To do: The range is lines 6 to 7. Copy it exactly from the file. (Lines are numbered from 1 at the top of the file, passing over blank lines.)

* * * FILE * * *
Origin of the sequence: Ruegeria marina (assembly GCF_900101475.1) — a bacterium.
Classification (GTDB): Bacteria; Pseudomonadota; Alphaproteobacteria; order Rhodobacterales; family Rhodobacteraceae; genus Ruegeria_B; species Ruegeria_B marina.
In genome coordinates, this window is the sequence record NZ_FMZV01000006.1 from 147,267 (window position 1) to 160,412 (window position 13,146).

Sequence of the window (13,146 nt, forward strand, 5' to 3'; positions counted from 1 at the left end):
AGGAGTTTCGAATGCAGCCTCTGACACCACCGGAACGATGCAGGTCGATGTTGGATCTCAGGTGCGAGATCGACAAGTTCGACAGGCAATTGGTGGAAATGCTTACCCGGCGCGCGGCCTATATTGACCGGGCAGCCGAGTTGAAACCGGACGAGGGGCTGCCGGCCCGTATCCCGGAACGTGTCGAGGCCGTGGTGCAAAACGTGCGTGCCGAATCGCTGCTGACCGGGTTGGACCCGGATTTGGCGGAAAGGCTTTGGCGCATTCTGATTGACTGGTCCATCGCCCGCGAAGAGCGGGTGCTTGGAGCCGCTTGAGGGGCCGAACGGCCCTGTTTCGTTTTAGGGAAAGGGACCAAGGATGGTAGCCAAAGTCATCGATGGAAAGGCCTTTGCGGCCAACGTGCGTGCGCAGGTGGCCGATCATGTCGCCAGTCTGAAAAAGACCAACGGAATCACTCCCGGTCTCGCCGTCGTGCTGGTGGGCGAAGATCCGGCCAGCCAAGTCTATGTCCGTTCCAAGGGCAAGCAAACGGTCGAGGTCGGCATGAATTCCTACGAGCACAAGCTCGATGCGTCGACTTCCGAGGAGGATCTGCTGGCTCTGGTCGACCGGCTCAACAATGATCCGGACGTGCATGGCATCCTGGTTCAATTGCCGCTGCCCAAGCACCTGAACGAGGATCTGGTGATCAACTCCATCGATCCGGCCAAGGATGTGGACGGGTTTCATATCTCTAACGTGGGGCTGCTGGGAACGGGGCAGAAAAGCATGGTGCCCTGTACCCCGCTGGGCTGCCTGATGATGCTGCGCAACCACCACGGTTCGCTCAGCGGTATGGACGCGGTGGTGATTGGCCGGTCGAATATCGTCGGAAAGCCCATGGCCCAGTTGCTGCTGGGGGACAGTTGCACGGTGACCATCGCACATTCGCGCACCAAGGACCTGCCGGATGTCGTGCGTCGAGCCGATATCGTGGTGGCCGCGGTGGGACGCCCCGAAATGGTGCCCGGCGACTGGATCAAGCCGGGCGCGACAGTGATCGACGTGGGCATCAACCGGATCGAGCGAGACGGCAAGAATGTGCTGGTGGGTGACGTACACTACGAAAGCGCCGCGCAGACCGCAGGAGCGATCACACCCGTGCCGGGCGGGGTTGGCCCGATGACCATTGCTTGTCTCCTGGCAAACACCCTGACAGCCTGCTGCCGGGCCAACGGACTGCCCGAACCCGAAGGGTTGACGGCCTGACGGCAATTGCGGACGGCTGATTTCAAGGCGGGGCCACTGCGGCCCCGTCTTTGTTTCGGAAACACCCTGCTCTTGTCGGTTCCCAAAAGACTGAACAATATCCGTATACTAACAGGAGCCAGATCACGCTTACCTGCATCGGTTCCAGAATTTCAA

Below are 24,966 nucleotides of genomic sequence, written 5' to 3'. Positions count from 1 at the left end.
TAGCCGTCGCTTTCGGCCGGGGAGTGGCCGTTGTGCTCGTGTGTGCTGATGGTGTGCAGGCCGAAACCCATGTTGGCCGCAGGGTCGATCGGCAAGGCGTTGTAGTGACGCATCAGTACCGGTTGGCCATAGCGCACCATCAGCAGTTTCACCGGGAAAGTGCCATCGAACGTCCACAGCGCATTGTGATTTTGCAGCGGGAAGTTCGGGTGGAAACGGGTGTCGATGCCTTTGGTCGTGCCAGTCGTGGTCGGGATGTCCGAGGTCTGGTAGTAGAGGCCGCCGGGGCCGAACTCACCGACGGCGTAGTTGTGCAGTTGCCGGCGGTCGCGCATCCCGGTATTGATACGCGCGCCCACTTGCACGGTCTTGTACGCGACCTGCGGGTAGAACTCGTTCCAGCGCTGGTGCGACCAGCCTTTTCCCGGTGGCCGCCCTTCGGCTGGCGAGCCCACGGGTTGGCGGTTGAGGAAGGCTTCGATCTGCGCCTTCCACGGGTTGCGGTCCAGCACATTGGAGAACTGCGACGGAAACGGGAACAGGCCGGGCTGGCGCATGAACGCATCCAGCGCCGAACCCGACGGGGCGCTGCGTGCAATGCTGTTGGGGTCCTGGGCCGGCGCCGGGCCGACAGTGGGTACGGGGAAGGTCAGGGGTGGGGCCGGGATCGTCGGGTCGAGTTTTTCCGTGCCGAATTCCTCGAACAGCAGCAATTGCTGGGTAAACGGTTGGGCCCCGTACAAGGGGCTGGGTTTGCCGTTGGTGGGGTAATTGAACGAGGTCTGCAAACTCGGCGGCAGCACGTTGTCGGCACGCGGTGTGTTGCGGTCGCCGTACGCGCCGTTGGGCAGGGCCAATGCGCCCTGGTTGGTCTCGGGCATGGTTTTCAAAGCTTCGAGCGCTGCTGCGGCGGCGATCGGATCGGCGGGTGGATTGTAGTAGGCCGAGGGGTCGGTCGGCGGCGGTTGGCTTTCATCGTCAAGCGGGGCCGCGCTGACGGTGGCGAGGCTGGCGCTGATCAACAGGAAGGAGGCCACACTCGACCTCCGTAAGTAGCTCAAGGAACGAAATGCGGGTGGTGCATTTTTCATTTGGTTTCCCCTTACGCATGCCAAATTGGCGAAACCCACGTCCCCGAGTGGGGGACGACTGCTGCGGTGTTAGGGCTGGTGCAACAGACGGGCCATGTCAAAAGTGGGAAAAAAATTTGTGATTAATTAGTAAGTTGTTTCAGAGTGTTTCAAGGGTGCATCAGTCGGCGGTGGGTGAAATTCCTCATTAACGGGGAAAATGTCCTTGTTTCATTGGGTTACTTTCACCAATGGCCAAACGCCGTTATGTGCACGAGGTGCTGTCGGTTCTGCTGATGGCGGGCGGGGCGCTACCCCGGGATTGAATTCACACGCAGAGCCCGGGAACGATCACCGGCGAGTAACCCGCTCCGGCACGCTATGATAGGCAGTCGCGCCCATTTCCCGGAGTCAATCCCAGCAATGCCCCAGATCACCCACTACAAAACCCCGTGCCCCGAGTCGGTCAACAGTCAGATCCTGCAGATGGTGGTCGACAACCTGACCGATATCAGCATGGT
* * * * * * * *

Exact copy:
Below are 24,966 nucleotides of genomic sequence, written 5' to 3'. Positions count from 1 at the left end.
TAGCCGTCGCTTTCGGCCGGGGAGTGGCCGTTGTGCTCGTGTGTGCTGATGGTGTGCAGGCCGAAACCCATGTTGGCCGCAGGGTCGATCGGCAAGGCGTTGTAGTGACGCATCAGTACCGGTTGGCCATAGCGCACCATCAGCAGTTTCACCGGGAAAGTGCCATCGAACGTCCACAGCGCATTGTGATTTTGCAGCGGGAAGTTCGGGTGGAAACGGGTGTCGATGCCTTTGGTCGTGCCAGTCGTGGTCGGGATGTCCGAGGTCTGGTAGTAGAGGCCGCCGGGGCCGAACTCACCGACGGCGTAGTTGTGCAGTTGCCGGCGGTCGCGCATCCCGGTATTGATACGCGCGCCCACTTGCACGGTCTTGTACGCGACCTGCGGGTAGAACTCGTTCCAGCGCTGGTGCGACCAGCCTTTTCCCGGTGGCCGCCCTTCGGCTGGCGAGCCCACGGGTTGGCGGTTGAGGAAGGCTTCGATCTGCGCCTTCCACGGGTTGCGGTCCAGCACATTGGAGAACTGCGACGGAAACGGGAACAGGCCGGGCTGGCGCATGAACGCATCCAGCGCCGAACCCGACGGGGCGCTGCGTGCAATGCTGTTGGGGTCCTGGGCCGGCGCCGGGCCGACAGTGGGTACGGGGAAGGTCAGGGGTGGGGCCGGGATCGTCGGGTCGAGTTTTTCCGTGCCGAATTCCTCGAACAGCAGCAATTGCTGGGTAAACGGTTGGGCCCCGTACAAGGGGCTGGGTTTGCCGTTGGTGGGGTAATTGAACGAGGTCTGCAAACTCGGCGGCAGCACGTTGTCGGCACGCGGTGTGTTGCGGTCGCCGTACGCGCCGTTGGGCAGGGCCAATGCGCCCTGGTTGGTCTCGGGCATGGTTTTCAAAGCTTCGAGCGCTGCTGCGGCGGCGATCGGATCGGCGGGTGGATTGTAGTAGGCCGAGGGGTCGGTCGGCGGCGGTTGGCTTTCATCGTCAAGCGGGGCCGCGCTGACGGTGGCGAGGCTGGCGCTGATCAACAGGAAGGAGGCCACACTCGACCTCCGTAAGTAGCTCAAGGAACGAAATGCGGGTGGTGCATTTTTCATTTGGTTTCCCCTTACGCATGCCAAATTGGCGAAACCCACGTCCCCGAGTGGGGGACGACTGCTGCGGTGTTAGGGCTGGTGCAACAGACGGGCCATGTCAAAAGTGGGAAAAAAATTTGTGATTAATTAGTAAGTTGTTTCAGAGTGTTTCAAGGGTGCATCAGTCGGCGGTGGGTGAAATTCCTCATTAACGGGGAAAATGTCCTTGTTTCATTGGGTTACTTTCACCAATGGCCAAACGCCGTTATGTGCACGAGGTGCTGTCGGTTCTGCTGATGGCGGGCGGGGCGCTACCCCGGGATTGAATTCACACGCAGAGCCCGGGAACGATCACCGGCGAGTAACCCGCTCCGGCACGCTATGATAGGCAGTCGCGCCCATTTCCCGGAGTCAATCCCAGCAATGCCCCAGATCACCCACTACAAAACCCCGTGCCCCGAGTCGGTCAACAGTCAGATCCTGCAGATGGTGGTCGACAACCTGACCGATATCAGCATGGT